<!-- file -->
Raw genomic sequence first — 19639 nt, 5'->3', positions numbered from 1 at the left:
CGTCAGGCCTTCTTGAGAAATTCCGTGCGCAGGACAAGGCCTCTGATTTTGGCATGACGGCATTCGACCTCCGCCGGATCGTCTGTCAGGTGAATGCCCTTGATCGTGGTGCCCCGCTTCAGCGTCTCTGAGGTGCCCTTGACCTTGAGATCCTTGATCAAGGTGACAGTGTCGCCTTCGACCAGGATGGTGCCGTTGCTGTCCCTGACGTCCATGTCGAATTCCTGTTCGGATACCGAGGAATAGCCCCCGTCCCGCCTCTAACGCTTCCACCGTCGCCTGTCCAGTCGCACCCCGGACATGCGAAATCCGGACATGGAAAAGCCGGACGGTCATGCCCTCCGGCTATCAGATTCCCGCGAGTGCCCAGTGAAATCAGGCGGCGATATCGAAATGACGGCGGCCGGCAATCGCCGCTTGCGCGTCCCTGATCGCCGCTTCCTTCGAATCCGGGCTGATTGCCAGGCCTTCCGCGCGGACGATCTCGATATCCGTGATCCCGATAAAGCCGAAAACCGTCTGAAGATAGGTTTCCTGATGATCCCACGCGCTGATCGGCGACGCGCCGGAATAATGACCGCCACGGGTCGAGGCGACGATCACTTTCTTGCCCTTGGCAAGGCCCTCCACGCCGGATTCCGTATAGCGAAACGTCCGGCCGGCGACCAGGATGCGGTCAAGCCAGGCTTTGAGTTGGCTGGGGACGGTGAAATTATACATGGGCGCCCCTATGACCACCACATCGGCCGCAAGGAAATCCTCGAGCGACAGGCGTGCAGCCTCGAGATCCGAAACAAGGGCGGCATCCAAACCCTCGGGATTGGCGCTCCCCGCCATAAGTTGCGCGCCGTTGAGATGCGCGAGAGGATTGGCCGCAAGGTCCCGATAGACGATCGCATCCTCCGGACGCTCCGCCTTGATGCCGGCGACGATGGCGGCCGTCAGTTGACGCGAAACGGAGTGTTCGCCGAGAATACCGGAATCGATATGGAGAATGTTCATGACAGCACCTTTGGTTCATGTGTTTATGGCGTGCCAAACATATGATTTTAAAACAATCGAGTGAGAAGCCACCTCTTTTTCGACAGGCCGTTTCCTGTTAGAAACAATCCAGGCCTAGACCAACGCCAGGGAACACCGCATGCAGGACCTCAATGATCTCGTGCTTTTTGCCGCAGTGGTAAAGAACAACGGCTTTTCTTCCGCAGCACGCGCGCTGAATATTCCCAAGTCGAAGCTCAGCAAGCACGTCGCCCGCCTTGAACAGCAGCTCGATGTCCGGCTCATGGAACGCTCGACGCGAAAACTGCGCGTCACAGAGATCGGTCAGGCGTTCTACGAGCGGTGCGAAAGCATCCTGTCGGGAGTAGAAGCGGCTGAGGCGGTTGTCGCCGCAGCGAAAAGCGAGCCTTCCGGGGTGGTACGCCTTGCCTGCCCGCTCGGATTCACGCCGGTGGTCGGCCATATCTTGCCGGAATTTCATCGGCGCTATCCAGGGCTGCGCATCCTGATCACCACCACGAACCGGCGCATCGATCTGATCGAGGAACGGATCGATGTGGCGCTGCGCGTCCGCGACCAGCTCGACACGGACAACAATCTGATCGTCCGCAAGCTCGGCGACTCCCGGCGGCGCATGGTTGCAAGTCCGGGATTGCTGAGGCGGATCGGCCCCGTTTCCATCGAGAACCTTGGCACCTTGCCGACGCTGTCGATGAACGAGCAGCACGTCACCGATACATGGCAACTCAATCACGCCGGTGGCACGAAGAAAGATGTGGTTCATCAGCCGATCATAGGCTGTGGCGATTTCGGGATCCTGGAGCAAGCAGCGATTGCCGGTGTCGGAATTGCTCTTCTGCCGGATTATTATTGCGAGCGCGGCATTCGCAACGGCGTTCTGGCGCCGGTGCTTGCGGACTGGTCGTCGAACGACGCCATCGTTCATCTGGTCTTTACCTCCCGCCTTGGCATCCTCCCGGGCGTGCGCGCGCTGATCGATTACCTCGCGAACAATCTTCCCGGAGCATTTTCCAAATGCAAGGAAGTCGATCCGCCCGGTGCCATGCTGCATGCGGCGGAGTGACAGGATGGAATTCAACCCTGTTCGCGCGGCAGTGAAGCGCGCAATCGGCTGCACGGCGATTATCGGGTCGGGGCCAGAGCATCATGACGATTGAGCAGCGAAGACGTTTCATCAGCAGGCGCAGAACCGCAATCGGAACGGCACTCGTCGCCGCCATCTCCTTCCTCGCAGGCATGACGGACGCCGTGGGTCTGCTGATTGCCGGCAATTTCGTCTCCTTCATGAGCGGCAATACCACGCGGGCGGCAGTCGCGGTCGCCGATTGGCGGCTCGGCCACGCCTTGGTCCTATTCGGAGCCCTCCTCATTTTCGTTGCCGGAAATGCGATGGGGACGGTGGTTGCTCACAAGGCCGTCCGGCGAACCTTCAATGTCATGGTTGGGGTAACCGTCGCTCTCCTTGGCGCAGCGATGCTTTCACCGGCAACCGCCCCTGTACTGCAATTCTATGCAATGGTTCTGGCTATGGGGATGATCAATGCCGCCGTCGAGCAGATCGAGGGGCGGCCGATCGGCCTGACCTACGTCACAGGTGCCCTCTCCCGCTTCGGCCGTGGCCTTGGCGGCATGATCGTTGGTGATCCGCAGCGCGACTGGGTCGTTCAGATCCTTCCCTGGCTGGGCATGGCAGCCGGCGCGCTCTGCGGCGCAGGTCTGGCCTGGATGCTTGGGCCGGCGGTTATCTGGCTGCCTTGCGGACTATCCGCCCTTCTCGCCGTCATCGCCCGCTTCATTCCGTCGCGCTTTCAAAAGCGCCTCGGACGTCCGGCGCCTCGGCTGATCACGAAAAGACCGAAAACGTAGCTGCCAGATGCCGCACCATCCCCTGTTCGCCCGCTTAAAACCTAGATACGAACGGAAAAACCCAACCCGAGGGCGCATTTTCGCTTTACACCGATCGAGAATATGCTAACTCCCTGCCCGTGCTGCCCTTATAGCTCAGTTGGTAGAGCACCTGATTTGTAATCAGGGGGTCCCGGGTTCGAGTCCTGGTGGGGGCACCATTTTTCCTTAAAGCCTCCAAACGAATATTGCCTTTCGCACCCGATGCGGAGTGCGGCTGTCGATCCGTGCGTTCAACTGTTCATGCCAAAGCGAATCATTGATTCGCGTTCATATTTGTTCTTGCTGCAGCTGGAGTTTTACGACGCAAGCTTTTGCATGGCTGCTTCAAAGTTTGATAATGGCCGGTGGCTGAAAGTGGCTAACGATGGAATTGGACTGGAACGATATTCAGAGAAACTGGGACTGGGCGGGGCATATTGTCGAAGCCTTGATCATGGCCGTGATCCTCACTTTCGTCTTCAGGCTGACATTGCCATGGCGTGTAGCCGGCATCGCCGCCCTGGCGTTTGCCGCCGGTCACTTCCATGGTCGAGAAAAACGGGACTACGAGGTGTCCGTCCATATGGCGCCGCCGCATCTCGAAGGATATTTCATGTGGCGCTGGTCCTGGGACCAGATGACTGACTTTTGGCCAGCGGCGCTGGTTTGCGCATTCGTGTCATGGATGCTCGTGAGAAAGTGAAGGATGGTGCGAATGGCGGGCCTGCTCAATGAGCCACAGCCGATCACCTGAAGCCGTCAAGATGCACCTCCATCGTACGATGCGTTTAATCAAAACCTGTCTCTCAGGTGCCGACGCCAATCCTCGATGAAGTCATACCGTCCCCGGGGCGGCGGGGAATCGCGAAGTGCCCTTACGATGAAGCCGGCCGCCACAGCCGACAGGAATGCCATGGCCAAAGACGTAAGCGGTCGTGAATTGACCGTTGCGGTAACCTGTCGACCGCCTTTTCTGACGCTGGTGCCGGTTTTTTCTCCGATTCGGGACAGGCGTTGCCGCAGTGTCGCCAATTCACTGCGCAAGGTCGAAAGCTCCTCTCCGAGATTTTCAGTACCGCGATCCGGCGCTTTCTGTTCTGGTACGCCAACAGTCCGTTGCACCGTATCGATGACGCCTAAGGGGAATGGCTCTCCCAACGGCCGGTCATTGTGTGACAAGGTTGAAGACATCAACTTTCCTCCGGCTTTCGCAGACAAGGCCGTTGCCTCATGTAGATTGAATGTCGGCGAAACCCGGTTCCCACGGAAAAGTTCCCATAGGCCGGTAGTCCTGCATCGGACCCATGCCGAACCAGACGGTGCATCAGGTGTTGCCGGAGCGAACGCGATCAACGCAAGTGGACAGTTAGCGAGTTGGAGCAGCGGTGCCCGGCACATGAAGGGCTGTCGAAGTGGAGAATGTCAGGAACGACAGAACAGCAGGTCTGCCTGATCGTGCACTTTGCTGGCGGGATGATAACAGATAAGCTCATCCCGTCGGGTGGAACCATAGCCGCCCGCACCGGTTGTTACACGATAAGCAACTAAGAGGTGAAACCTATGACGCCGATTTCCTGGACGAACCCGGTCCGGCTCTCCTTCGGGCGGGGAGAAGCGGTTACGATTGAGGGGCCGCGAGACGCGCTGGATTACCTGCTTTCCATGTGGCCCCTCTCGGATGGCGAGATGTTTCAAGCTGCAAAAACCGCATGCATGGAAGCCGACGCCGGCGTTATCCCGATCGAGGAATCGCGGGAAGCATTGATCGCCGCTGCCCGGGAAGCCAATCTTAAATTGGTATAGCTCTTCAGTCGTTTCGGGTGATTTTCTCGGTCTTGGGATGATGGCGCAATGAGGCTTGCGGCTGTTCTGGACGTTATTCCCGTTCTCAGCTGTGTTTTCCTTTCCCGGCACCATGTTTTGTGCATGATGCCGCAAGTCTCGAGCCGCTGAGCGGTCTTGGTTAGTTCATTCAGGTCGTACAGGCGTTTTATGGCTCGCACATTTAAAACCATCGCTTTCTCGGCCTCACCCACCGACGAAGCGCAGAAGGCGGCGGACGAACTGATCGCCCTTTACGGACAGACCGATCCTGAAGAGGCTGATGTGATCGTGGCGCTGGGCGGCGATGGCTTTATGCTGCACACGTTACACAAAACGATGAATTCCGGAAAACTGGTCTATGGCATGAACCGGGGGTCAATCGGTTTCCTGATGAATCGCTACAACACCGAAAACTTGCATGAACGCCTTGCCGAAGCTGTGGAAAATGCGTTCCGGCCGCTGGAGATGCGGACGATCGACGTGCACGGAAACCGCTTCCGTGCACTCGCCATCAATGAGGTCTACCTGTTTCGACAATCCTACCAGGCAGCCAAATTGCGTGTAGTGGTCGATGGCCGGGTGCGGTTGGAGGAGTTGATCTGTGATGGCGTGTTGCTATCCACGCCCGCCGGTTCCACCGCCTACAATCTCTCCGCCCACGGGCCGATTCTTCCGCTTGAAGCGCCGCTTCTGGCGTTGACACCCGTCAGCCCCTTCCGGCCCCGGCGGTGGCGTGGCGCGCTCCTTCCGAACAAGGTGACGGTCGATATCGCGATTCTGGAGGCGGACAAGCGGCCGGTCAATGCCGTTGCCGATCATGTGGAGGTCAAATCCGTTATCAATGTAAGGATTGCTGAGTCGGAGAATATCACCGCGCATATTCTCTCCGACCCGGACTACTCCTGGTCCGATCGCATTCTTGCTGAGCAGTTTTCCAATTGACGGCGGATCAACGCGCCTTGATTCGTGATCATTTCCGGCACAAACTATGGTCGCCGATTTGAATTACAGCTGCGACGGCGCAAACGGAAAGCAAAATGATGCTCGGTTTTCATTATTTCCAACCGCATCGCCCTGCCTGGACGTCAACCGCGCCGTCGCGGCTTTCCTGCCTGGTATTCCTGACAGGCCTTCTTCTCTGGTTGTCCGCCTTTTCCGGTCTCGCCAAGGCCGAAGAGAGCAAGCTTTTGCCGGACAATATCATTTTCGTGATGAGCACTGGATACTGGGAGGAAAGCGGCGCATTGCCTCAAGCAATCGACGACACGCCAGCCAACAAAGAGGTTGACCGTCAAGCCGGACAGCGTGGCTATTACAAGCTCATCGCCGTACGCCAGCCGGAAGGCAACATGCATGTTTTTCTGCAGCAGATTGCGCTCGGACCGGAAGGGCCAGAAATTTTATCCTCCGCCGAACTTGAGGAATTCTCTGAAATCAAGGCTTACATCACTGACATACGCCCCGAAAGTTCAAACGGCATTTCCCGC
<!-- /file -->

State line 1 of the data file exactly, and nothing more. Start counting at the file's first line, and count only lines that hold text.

Raw genomic sequence first — 19639 nt, 5'->3', positions numbered from 1 at the left: